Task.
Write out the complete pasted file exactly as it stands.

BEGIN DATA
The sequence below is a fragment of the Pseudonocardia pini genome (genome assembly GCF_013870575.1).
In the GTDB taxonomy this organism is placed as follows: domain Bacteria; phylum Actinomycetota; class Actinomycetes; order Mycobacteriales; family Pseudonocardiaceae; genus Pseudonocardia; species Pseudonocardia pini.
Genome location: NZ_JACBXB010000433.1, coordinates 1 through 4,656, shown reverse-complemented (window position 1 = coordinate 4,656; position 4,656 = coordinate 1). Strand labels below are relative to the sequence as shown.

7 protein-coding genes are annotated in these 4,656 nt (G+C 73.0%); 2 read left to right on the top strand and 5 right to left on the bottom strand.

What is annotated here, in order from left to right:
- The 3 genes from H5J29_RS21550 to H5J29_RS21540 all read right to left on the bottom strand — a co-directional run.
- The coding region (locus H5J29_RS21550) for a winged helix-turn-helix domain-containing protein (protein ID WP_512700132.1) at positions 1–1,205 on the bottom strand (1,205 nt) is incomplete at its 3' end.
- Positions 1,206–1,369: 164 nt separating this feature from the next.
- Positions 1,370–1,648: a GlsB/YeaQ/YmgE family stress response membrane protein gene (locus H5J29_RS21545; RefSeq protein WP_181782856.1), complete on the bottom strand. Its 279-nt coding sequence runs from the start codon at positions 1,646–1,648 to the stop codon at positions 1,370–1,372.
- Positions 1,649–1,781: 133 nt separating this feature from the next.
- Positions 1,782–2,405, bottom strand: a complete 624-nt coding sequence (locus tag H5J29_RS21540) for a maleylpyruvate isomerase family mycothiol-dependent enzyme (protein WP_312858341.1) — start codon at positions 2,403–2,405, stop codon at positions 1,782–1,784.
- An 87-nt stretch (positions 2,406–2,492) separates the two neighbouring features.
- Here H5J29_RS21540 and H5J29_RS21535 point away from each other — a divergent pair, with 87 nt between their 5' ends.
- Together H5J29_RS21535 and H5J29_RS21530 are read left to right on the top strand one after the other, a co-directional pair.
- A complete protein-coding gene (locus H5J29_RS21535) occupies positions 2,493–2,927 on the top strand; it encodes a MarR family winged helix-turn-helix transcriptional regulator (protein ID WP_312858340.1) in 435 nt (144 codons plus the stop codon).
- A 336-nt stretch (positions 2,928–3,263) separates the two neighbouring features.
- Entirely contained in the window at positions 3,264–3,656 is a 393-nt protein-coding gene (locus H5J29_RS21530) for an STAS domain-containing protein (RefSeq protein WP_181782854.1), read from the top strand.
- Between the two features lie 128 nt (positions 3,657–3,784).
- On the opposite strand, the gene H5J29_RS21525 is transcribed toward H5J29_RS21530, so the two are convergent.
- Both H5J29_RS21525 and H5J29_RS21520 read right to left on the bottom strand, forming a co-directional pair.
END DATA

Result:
The sequence below is a fragment of the Pseudonocardia pini genome (genome assembly GCF_013870575.1).
In the GTDB taxonomy this organism is placed as follows: domain Bacteria; phylum Actinomycetota; class Actinomycetes; order Mycobacteriales; family Pseudonocardiaceae; genus Pseudonocardia; species Pseudonocardia pini.
Genome location: NZ_JACBXB010000433.1, coordinates 1 through 4,656, shown reverse-complemented (window position 1 = coordinate 4,656; position 4,656 = coordinate 1). Strand labels below are relative to the sequence as shown.

7 protein-coding genes are annotated in these 4,656 nt (G+C 73.0%); 2 read left to right on the top strand and 5 right to left on the bottom strand.

What is annotated here, in order from left to right:
- The 3 genes from H5J29_RS21550 to H5J29_RS21540 all read right to left on the bottom strand — a co-directional run.
- The coding region (locus H5J29_RS21550) for a winged helix-turn-helix domain-containing protein (protein ID WP_512700132.1) at positions 1–1,205 on the bottom strand (1,205 nt) is incomplete at its 3' end.
- Positions 1,206–1,369: 164 nt separating this feature from the next.
- Positions 1,370–1,648: a GlsB/YeaQ/YmgE family stress response membrane protein gene (locus H5J29_RS21545; RefSeq protein WP_181782856.1), complete on the bottom strand. Its 279-nt coding sequence runs from the start codon at positions 1,646–1,648 to the stop codon at positions 1,370–1,372.
- Positions 1,649–1,781: 133 nt separating this feature from the next.
- Positions 1,782–2,405, bottom strand: a complete 624-nt coding sequence (locus tag H5J29_RS21540) for a maleylpyruvate isomerase family mycothiol-dependent enzyme (protein WP_312858341.1) — start codon at positions 2,403–2,405, stop codon at positions 1,782–1,784.
- An 87-nt stretch (positions 2,406–2,492) separates the two neighbouring features.
- Here H5J29_RS21540 and H5J29_RS21535 point away from each other — a divergent pair, with 87 nt between their 5' ends.
- Together H5J29_RS21535 and H5J29_RS21530 are read left to right on the top strand one after the other, a co-directional pair.
- A complete protein-coding gene (locus H5J29_RS21535) occupies positions 2,493–2,927 on the top strand; it encodes a MarR family winged helix-turn-helix transcriptional regulator (protein ID WP_312858340.1) in 435 nt (144 codons plus the stop codon).
- A 336-nt stretch (positions 2,928–3,263) separates the two neighbouring features.
- Entirely contained in the window at positions 3,264–3,656 is a 393-nt protein-coding gene (locus H5J29_RS21530) for an STAS domain-containing protein (RefSeq protein WP_181782854.1), read from the top strand.
- Between the two features lie 128 nt (positions 3,657–3,784).
- On the opposite strand, the gene H5J29_RS21525 is transcribed toward H5J29_RS21530, so the two are convergent.
- Both H5J29_RS21525 and H5J29_RS21520 read right to left on the bottom strand, forming a co-directional pair.